Kei waniwania taku tara
Kei tarawahia, kei te rua i te kerokero!
He pounga rahui te uira ka rarapa;
Ketekete kau ana to peru koi riri
Mau au e koro e – Hi! Ha!
Ka wehi au a ka matakana,
Ko wai te tangata kia rere ure?
Tirohanga ngā rua rerarera
Ngā rua kuri kakamu i raro! Aha ha!
Ka Mate! Ka Mate!
Ka Ora! Ka Ora!
Ka Mate! Ka Mate!
Ka Ora! Ka Ora!
Tēnei te tangata
Pūhuruhuru nāna nei i tiki mai
Whakawhiti te rā!
Upane, ka Upane
Upane, ka Upane
Whiti te ra!


Te Rauparaha: Now, let us see how they respond to the challenge, here comes Whiti. Whiti what do the English want?

Whiti: Chief, the Englishman Arthur Wakefield, he says he wants to parley – he wishes to talk.

Te Rauparaha: Whiti, tell him he can cross the stream in safety with 5 other men, he must leave the rest on the other side. Go.

Act One
Scene Three


Amongst the assembled British four men stand-alone talking underneath a Titoki Tree:

Augustus Thompson: Captain, don’t get me wrong, Arthur Wakefield is a good man, and a gallant soldier, but I fear that unlike his brother William, he has some admiration for these savages. I fear that he see’s diplomacy as a solution. He does not seem to accept that sometimes a demonstration of power and might is necessary. Lop off a few head’s and they’ll soon be brought into line.

Captain England, Crown prosecutor: Thompson don’t be a fool, if we resort to violence then we will be no better than the Old Sarpent Te Rauparaha himself. Let’s play this by the letter of the law. If we do as you suggest, as Police Magistrate and Native Protector you will be remiss in your duties on two counts. I have met Te Rauparaha on a number of occasions, he is as smart as he is fierce.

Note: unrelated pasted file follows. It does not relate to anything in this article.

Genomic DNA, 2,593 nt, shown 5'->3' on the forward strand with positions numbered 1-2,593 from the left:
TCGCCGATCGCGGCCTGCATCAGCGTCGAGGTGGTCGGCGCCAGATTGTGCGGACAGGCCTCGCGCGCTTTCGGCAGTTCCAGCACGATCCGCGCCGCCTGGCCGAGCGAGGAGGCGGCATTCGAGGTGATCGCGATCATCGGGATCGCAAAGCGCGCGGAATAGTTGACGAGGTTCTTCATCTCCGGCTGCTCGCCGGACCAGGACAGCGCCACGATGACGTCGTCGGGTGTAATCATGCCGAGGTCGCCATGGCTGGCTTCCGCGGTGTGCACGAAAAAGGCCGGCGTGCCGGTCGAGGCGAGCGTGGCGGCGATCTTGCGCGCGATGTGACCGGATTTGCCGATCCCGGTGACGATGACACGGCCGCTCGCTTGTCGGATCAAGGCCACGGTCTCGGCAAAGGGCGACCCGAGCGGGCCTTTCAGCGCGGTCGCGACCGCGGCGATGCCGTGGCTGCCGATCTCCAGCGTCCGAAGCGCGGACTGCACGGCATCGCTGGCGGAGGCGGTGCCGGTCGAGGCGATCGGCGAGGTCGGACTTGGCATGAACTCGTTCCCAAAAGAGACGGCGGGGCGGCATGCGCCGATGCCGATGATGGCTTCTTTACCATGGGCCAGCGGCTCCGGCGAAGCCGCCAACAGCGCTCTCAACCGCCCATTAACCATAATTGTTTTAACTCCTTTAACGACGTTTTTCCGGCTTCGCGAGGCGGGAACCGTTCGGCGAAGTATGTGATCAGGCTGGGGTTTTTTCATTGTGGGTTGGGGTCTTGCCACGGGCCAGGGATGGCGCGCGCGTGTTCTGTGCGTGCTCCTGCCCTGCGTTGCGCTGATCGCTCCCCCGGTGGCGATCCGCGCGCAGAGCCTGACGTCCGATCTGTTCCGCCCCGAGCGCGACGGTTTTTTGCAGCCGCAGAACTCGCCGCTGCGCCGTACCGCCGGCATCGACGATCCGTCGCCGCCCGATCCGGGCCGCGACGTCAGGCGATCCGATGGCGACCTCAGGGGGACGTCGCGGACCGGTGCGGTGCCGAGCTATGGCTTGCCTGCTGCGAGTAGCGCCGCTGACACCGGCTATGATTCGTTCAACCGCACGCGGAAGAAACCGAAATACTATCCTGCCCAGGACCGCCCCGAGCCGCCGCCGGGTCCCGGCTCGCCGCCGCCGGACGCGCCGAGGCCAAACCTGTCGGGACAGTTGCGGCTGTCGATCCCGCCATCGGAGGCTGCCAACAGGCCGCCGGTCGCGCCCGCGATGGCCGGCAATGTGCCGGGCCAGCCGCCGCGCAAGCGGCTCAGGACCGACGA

Frederick Tuckett: The Captain is right, these people are not savages, while they may have confiscated our surveying equipment and burnt down our lodgings, they treated us which respect and did us no harm. I do not believe fighting will achieve anything. Richardson your report in the Examiner was a hideous piece of exaggeration and folly. Stirring up the men and frightening the women and children does nothing to improve relations with the natives.

Richardson: As editor of the Examiner, I have a duty to report and comment on anything I consider to be of public interest, Maori’s running around stealing equipment, burning down surveyor’s huts and then kidnapping them before releasing them, is in my opinion in the public interest. Especially when the man responsible was the Napoleon of the South – old Te Rauparaha.

Augustus Thompson: The man is a menace, he must be stopped, William Wakefield thinks he’s just a big bully roaming around, causing trouble wherever he goes. Let’s put an end to this thug. Anyway he comes the Maori loving Wakefield now. Hello, Arthur what did the Savages say?

Arthur Wakefield: He is happy to talk, I am to take 5 people with me and cross the river. You three will come with me, but not you Richardson, there is no place for a newspaper man at this meeting. Especially one who likes to stir up the settlers. Captain and Frederick can you please come with me, as you have both met Te Rauparaha I want to learn more about him, so we can negotiate and conflab in good faith. Good day Thompson, Good day Richardson.

Wakefield, the Captain and Tuckett exit stage left.

Augustus Thompson: That man’s a fool. I think we need to take things into our control. Richardson, as you will still be on this bank. When you see me raise these handcuffs, and waive them in front of Te Rauparaha’s nose, I want you to tell the men to present their arms, fix their bayonets and cross the river, You understand? I want a real show of force.

Richardson: I understand.